Growing up, for me, has been about accepting that the loneliness and sadness woven into the fabric of my being do not go away with entering conventional arrangements like monogamous relationships or marriage. It has also been about learning to tune out the noise of judgment about my sexuality from various corners of society. Apart from loneliness and sexual frustration, people also infer, from my singlehood, character flaws like stubbornness and arrogance. Men that I have dated in my search for intimacy have misinterpreted my scepticism as promiscuity and an aversion to commitment. And while I have no moral objections to ‘promiscuity’, their diagnosis of “emotional damage” that is apparently reflected in my “unwillingness to accept love” is borderline offensive. Since I have had the good fortune of being on the receiving end of love that comes with deep and committed friendship, I now brush aside these judgments with relative ease. 

In exploring my sexuality and singlehood, I would be remiss if I didn’t recognise my privilege. I’m a straight cisgender woman, born in an upper-caste, middle-income family in north India. My parents could afford for me quality school education that enabled me to then pursue my higher education in Delhi; and ten years of higher education kept me in fairly progressive academic environments. I grew up surrounded by mentors in academia who led lives that were unconventional by mainstream standards. Living away from family, I’ve been financially independent for a long time because of scholarships, which are accessible to only a small minority of university students in the country. And so, I cannot claim that the path of singlehood has been a particularly difficult one for me. Yes, I have struggled to find rental accommodation as a single woman who refuses to be subjected to curfew timings and restrictions on male visitors. I have struggled with feeling left out as more and more of my women friends get married and the process of pairing up leads to an othering of those who are not paired up. Somehow, my singlehood seems to have alienated me from my married friends, which has been painful. Nevertheless, I have continued to enjoy a relatively easy and robust dating life whenever I’ve wanted to have one. I recognise that this has been, by and large, a product of my privilege. And so, I have started paying attention to the voices and stories of people less privileged than me, who are struggling to assert their sexuality and their choices. I’m learning to listen with curiosity and without judgment. I’m educating myself to expand my understanding of feminism so it becomes more inclusive, opening my heart and mind to the struggles of others, looking for avenues to offer support. I’m learning the importance of investing time and energy in friendships, for it is in friendships that so many of us find support in our struggles. Through this process of learning and engagement, I hope to contribute towards building communities and a society where more and more people can comfortably assert their sexuality and their choices around relationships.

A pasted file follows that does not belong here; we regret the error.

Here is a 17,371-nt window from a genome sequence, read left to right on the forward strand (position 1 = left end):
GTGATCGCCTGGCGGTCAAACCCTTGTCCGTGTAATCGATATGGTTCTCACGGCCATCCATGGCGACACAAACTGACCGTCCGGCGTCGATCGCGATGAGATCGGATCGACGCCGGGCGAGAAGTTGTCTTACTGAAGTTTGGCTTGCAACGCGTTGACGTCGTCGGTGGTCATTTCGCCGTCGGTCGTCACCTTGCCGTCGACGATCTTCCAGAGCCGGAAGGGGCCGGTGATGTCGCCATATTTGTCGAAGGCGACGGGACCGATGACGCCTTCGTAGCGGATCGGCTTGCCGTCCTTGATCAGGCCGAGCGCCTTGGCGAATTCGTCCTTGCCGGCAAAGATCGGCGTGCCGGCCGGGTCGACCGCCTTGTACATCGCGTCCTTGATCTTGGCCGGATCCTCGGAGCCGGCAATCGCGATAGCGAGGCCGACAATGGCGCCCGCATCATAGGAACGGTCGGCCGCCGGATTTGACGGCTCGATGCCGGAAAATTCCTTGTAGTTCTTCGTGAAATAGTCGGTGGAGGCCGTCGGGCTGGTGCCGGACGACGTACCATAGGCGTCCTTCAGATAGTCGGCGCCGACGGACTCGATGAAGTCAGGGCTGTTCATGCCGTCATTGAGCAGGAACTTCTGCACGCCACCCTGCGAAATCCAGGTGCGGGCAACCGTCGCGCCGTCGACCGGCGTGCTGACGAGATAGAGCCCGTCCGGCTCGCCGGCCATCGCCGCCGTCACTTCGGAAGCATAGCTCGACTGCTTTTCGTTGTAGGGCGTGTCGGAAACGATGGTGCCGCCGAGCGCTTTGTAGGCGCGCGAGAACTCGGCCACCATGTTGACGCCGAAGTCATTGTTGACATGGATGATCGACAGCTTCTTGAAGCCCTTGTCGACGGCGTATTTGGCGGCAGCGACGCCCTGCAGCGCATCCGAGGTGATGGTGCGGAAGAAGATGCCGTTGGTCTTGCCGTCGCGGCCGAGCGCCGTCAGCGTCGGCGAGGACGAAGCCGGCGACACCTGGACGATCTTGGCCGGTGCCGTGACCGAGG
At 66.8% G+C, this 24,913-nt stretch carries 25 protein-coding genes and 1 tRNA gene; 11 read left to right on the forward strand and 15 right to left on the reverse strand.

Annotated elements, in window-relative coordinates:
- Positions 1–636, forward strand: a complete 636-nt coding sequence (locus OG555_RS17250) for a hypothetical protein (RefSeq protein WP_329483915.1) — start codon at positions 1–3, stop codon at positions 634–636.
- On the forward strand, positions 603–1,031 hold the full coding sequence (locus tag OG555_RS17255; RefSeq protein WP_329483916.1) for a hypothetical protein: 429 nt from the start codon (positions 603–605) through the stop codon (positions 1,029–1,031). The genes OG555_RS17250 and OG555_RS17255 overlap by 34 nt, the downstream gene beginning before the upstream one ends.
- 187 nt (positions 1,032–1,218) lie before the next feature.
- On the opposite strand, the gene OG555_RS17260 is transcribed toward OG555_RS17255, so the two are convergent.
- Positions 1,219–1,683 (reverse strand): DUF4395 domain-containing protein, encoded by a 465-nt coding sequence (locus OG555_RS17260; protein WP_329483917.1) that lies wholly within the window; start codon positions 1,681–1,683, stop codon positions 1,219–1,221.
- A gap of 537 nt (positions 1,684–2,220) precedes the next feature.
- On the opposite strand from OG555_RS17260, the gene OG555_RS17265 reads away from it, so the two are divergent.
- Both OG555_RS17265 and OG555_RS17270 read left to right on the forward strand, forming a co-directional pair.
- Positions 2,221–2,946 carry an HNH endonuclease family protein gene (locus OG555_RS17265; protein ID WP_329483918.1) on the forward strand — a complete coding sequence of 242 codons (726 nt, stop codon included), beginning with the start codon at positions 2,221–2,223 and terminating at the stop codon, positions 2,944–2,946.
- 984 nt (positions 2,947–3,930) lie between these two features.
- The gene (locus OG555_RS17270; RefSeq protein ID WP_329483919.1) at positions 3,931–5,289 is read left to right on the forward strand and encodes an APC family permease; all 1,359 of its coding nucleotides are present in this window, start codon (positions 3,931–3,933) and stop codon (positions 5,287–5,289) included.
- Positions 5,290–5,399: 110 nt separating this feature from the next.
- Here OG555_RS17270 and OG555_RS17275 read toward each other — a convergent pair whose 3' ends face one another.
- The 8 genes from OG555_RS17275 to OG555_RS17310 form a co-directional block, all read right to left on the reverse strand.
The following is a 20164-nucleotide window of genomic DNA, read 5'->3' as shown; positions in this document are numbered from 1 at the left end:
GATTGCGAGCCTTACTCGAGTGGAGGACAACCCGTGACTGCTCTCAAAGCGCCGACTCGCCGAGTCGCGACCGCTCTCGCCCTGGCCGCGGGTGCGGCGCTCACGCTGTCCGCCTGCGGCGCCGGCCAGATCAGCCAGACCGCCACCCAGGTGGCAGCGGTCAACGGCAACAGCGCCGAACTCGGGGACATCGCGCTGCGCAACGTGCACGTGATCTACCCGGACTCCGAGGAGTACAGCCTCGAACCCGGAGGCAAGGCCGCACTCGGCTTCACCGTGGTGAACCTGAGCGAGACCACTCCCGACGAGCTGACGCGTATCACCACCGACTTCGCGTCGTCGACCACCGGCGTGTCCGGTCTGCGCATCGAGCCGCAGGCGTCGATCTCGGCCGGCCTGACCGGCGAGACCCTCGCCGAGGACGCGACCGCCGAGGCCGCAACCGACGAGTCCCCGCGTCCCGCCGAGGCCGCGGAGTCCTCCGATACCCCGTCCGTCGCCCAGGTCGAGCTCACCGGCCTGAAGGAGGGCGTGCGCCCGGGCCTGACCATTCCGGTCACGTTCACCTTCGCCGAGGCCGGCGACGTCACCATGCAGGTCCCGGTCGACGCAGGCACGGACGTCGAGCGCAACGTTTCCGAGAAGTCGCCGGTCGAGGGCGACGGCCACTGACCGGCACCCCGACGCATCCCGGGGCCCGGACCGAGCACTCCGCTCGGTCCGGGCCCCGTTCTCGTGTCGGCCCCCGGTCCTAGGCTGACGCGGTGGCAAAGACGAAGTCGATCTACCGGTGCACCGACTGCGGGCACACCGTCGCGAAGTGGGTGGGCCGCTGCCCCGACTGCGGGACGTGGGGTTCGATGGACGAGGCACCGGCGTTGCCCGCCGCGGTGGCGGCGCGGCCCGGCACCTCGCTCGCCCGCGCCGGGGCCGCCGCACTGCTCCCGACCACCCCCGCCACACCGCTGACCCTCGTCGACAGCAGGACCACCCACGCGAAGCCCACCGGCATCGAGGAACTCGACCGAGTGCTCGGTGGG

Cover Image: Unsplash

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The author is an assistant professor of economics in a reputed private university in the National Capital Region of Delhi, India.